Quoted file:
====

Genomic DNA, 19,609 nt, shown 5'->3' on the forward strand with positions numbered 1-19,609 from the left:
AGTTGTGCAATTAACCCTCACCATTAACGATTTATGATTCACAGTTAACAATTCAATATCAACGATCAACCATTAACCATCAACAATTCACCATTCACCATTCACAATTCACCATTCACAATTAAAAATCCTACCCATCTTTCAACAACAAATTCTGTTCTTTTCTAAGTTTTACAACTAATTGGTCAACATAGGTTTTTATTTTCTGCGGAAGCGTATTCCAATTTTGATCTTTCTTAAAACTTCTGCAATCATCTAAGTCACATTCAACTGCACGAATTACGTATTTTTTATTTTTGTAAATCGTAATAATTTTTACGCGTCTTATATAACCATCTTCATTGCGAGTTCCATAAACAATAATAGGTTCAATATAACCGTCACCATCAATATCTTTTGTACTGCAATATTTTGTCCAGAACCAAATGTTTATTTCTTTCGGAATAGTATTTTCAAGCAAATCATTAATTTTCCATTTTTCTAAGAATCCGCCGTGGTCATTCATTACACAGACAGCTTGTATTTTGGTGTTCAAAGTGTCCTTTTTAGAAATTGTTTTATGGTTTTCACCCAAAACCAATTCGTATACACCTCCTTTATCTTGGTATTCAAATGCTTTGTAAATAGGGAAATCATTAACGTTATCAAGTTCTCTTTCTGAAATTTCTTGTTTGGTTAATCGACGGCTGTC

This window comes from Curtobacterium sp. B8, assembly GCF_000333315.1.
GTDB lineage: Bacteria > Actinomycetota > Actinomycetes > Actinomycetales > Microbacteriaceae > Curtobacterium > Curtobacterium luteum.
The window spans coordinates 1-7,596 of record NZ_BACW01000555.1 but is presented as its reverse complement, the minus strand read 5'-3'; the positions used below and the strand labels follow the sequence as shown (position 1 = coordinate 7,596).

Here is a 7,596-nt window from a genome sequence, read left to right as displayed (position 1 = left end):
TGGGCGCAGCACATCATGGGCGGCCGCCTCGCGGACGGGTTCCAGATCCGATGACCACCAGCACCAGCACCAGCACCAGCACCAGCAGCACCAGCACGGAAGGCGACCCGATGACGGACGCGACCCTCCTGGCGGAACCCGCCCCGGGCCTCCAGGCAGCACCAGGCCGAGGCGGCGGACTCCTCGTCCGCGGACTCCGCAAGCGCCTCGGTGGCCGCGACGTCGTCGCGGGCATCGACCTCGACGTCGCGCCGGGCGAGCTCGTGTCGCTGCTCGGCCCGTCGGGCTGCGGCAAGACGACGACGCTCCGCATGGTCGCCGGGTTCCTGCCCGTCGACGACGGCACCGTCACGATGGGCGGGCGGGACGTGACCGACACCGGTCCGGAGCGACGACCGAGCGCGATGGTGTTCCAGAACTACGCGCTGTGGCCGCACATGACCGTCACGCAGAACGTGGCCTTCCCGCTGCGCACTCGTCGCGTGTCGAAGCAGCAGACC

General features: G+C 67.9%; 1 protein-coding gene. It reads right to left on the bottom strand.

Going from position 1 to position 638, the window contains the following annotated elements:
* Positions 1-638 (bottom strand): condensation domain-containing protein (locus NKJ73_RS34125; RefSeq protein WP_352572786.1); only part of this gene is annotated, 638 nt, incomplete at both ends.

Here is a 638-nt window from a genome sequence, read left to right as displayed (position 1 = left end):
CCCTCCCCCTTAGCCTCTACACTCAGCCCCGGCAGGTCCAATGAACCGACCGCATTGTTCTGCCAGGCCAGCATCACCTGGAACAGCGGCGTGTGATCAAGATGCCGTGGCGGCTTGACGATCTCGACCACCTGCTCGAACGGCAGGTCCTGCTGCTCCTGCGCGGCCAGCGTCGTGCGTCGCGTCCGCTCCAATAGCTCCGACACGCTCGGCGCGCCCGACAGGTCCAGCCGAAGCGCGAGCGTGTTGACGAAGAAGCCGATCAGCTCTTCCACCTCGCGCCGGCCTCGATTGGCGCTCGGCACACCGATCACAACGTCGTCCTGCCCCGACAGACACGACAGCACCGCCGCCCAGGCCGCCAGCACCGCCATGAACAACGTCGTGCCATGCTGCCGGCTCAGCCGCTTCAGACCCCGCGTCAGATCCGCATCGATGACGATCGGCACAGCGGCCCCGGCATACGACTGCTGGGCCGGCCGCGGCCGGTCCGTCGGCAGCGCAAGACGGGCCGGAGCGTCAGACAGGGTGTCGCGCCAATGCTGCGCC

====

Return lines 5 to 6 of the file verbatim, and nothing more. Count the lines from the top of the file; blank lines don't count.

The window spans coordinates 1-7,596 of record NZ_BACW01000555.1 but is presented as its reverse complement, the minus strand read 5'-3'; the positions used below and the strand labels follow the sequence as shown (position 1 = coordinate 7,596).

Here is a 7,596-nt window from a genome sequence, read left to right as displayed (position 1 = left end):